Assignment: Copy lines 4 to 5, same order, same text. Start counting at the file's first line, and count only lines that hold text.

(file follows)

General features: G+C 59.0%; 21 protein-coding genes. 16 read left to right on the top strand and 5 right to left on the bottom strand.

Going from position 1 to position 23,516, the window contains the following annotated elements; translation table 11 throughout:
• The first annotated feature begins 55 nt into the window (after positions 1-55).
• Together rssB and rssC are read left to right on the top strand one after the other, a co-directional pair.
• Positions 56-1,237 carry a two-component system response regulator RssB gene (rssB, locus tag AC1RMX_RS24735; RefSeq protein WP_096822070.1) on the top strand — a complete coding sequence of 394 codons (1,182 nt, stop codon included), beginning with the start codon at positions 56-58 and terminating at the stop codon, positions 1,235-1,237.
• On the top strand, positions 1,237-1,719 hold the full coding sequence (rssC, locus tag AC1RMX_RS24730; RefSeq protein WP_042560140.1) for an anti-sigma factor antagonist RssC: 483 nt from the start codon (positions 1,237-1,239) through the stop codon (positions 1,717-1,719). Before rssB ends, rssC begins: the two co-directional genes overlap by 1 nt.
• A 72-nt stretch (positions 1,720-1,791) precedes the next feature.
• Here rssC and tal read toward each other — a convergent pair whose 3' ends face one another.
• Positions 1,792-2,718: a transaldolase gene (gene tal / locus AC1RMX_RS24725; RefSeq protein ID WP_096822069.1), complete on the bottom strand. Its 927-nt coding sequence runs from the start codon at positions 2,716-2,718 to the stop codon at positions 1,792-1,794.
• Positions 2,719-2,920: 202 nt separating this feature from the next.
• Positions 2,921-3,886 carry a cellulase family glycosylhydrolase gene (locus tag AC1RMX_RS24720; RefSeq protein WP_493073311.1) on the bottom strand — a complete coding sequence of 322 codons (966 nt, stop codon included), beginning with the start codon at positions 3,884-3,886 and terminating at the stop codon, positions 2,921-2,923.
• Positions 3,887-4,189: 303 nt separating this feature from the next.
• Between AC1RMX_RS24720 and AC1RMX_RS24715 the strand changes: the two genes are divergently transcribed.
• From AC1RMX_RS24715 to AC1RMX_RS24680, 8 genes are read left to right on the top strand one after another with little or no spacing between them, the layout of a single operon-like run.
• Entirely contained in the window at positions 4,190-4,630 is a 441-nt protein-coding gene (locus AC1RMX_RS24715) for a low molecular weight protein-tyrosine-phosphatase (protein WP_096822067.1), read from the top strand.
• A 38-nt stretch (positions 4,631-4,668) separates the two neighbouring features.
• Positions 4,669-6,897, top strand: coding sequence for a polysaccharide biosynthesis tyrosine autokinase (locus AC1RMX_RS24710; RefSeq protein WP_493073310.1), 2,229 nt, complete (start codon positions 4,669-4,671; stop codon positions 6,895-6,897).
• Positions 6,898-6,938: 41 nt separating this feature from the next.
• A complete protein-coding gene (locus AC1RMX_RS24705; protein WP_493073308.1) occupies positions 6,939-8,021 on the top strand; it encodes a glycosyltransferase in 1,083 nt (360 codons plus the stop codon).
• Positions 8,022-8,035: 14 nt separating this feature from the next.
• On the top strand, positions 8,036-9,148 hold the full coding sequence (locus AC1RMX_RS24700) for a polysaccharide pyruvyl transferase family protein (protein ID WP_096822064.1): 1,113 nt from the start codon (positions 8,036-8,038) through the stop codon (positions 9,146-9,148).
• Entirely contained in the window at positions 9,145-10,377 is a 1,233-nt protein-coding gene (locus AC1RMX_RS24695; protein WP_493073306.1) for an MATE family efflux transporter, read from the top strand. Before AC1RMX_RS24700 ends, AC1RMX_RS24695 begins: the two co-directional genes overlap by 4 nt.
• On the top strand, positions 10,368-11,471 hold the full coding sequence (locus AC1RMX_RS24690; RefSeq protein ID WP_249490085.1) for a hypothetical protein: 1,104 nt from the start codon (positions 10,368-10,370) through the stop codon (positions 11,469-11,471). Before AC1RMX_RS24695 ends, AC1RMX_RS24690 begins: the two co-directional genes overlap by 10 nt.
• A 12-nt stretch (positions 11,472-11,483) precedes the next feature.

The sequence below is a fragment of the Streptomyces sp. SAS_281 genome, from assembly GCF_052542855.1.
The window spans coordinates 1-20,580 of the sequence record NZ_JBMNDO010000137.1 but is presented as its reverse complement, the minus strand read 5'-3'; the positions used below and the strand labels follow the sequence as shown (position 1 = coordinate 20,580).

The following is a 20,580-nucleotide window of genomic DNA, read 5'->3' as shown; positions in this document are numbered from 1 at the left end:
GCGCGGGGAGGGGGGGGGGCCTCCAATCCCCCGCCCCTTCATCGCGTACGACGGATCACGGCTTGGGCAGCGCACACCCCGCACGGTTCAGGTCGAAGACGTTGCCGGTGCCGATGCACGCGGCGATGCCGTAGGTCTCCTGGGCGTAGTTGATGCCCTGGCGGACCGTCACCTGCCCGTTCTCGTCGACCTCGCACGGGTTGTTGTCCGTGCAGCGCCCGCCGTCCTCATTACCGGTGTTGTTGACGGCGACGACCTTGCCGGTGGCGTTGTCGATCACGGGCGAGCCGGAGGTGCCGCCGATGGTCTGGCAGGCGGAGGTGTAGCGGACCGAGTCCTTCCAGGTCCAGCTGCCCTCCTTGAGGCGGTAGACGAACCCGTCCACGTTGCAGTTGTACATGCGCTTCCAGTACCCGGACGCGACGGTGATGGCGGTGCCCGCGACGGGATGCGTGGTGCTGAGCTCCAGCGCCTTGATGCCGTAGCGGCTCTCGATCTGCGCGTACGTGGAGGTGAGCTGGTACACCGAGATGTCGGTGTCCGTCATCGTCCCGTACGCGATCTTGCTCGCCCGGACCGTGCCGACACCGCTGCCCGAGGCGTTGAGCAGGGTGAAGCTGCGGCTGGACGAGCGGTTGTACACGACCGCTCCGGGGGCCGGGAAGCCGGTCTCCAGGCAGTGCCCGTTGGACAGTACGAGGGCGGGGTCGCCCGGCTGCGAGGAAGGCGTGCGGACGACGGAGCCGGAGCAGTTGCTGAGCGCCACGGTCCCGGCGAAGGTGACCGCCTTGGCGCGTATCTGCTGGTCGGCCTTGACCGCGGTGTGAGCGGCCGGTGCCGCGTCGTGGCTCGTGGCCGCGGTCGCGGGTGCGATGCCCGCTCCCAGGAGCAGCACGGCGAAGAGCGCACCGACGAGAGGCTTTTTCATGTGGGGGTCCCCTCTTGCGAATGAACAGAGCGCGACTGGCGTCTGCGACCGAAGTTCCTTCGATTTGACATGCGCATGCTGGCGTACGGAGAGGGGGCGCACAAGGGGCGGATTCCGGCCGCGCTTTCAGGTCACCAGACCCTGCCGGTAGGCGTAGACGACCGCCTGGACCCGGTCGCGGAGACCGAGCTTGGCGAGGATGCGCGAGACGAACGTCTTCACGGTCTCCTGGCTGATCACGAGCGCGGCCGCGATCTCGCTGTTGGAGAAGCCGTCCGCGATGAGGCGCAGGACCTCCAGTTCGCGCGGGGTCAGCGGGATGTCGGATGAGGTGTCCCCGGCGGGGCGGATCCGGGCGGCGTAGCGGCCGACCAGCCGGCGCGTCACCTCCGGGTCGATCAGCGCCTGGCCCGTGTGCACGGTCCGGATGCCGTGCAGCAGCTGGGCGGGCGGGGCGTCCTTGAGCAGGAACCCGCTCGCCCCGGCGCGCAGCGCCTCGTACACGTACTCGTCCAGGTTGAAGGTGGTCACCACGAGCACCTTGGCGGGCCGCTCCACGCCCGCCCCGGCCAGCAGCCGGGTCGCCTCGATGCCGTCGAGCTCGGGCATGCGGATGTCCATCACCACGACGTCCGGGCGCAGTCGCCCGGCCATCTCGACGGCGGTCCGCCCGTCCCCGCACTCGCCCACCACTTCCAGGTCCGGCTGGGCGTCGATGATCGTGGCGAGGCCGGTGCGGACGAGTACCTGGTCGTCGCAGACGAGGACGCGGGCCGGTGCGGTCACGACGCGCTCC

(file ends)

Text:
• Together rssB and rssC are read left to right on the top strand one after the other, a co-directional pair.
• Positions 56-1,237 carry a two-component system response regulator RssB gene (rssB, locus tag AC1RMX_RS24735; RefSeq protein WP_096822070.1) on the top strand — a complete coding sequence of 394 codons (1,182 nt, stop codon included), beginning with the start codon at positions 56-58 and terminating at the stop codon, positions 1,235-1,237.